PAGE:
The #MeToo movement may be the worst thing to happen to Christian groups that go out of their way to shield sex-offending pastors.
Rather than take responsibility for perpetuating a culture that enables abusers, Brett McCracken, senior editor at The Gospel Coalition, seizes the opportunity to once again blame Hollywood for all of society’s sexual problems.
The prevalence of sex and sexualized (often naked) bodies in today’s films and TV shows (including Golden Globe nominee Game of Thrones) is just one way Hollywood reveals its understanding of sex as a lust-driven consumer commodity. The very idea of sexual acts and sexualized bodies on a screen, for the gaze of the masses, presents sex in consumer terms — inviting third-party observers into a sexual intimacy that doesn’t belong to them but which feels like their prerogative to consume.
Nudity and depictions of sex aside, the dominant narrative and thematic positioning of sex in Hollywood narratives is that lust and sexual desire are not to be denied if there is consent. Anything goes if it feels true. Love is love. And while “consent as the only boundary” feels fair and freeing in Hollywood’s eyes, the reality is it only exacerbates the pornified culture that sadly sexualizes every person and every relational possibility.
McCracken goes on to claim that “the entertainment industry at large must seriously consider how its prevailing views of sex have sown the seeds of the present sordid scandals.” As if depictions of on-screen sex are the main reason people like Harvey Weinstein were able to get away with abusive behavior for so long.
McCracken has a vague idea of consent, but conveniently ignores the fact that actors who do nude scenes are choosing to do so. It’s unfortunate that this needs to be pointed out, but an actress taking her clothes off onscreen for artistic reasons isn’t even comparable to rape. And “the movie made me do it” is in no way a valid excuse.
No one is asking McCracken to approve of sex outside of marriage, but consensual sex out of wedlock is always better than sexual assault. And, predictably, he ignores the importance of consent in marital relationships, too.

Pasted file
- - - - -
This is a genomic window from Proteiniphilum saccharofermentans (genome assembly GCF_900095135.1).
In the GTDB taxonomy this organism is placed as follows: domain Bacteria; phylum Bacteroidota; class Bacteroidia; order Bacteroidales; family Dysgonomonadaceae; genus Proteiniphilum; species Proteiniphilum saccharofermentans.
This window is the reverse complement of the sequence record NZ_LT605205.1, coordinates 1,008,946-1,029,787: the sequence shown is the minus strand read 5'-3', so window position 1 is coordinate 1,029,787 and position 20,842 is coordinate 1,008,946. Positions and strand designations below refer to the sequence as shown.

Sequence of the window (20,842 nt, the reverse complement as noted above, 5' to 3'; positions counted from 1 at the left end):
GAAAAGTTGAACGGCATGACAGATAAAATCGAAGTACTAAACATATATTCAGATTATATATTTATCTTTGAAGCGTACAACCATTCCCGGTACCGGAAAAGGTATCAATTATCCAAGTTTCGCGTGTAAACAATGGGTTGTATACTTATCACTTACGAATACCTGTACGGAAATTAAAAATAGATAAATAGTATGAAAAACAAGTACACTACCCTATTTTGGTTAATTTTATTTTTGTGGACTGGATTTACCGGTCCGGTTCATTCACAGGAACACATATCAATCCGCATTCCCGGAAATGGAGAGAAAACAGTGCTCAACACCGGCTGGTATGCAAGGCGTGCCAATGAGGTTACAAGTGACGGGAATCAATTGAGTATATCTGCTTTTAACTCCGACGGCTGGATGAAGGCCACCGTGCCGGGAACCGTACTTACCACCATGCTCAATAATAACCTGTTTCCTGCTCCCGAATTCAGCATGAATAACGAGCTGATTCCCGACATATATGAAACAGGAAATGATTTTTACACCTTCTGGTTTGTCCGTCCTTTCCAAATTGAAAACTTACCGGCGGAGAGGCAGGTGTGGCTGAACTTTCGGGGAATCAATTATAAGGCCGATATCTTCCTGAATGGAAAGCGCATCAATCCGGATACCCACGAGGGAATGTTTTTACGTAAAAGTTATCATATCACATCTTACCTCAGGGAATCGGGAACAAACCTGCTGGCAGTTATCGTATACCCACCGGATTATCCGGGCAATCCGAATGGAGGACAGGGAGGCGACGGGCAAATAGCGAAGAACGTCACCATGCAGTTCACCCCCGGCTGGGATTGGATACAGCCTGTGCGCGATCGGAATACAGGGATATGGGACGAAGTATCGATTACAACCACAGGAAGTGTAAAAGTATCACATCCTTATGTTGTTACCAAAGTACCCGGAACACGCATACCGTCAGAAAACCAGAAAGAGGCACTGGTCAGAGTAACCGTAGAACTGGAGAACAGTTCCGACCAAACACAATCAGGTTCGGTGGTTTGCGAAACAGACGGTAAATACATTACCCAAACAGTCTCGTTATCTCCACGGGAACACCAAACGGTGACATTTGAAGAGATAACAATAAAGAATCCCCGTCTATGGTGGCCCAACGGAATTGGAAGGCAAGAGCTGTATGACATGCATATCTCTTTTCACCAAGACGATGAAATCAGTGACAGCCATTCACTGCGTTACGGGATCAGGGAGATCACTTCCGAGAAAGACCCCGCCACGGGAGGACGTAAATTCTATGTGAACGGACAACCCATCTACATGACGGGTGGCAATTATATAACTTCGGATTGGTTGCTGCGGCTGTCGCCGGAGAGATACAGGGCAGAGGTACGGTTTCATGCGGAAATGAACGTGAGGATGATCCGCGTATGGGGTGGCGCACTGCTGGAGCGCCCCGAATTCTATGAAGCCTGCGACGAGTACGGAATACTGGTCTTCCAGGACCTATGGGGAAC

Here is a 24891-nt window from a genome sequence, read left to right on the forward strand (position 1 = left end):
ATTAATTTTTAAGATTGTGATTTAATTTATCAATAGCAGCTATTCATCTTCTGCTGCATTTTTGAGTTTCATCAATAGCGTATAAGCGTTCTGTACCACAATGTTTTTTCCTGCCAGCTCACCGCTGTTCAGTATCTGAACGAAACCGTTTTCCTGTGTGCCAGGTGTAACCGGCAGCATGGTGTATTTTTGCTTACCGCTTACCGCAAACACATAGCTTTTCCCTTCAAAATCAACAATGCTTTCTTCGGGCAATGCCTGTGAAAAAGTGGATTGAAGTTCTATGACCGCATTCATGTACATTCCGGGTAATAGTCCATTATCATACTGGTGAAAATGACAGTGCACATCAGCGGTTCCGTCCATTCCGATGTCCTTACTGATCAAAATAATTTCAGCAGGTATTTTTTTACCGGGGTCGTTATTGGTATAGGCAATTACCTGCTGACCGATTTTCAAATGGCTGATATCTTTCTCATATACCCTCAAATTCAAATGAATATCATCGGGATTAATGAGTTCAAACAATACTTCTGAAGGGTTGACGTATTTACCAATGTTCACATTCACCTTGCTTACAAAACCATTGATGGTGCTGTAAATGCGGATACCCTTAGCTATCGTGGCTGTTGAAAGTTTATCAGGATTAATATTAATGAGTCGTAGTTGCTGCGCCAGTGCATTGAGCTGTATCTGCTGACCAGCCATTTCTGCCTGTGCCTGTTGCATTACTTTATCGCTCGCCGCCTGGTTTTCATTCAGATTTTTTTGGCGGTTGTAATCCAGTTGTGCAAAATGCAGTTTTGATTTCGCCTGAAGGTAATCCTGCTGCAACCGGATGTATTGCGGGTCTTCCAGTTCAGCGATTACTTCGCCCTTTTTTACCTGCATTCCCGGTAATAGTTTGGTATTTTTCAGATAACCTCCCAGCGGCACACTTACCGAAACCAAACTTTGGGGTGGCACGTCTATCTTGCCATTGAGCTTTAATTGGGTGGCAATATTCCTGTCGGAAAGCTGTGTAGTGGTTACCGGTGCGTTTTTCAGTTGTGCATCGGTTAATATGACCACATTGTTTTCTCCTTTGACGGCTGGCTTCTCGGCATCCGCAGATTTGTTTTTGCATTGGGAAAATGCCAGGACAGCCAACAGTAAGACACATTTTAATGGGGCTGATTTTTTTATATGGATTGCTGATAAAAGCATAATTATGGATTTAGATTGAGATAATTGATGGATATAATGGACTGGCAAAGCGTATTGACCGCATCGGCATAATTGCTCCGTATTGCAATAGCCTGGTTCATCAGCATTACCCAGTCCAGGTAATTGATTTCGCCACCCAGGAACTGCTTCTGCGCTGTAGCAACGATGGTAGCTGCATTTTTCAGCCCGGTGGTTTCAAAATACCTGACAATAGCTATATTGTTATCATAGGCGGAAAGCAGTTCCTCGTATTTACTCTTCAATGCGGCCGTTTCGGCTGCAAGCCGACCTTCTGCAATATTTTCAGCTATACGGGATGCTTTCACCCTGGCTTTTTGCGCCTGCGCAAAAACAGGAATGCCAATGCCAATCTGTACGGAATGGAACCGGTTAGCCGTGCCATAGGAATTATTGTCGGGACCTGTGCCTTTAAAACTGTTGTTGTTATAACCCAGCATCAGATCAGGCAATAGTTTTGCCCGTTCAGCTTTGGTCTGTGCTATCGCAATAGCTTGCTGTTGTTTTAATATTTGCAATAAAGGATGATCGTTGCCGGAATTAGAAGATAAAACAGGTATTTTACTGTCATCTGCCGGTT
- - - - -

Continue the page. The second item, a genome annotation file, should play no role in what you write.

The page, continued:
Christians like him lack a nuanced view of sex. There are, to quote blogger Libby Anne, only two boxes in which sex falls for people like him: married and non-married. That means consensual sex outside of marriage is always considered a travesty and non-consensual sex within a marriage doesn’t even exist.
In the conclusion to his piece, McCracken asks the following question:
There are burn victims everywhere, bearing the scars of #MeToo abuse, sexual guilt, identity confusion, and more. How should the church respond?
Here’s a suggestion: start by denouncing the lie that women “ask for it” by failing to adhere to modesty codes, and stop giving a rapists a pass by giving them standing ovations when they make pseudo-apologies decades after their assaults.
At least Hollywood is finally cleaning house.
Why aren’t evangelical churches doing the same?
McCracken notes — very briefly — that the church has been “slow to reckon with our own bad behavior,” but he quickly sidesteps any real discussion about that. Instead, he suggests that the Christian solution to the problem is to limit sex to straight married couples and never depict it anywhere else, because “playing with fire outside the fireplace may be pleasurable, but it always leaves us with scars.”
It’s a dangerous mindset that creates far more problems than it solves.
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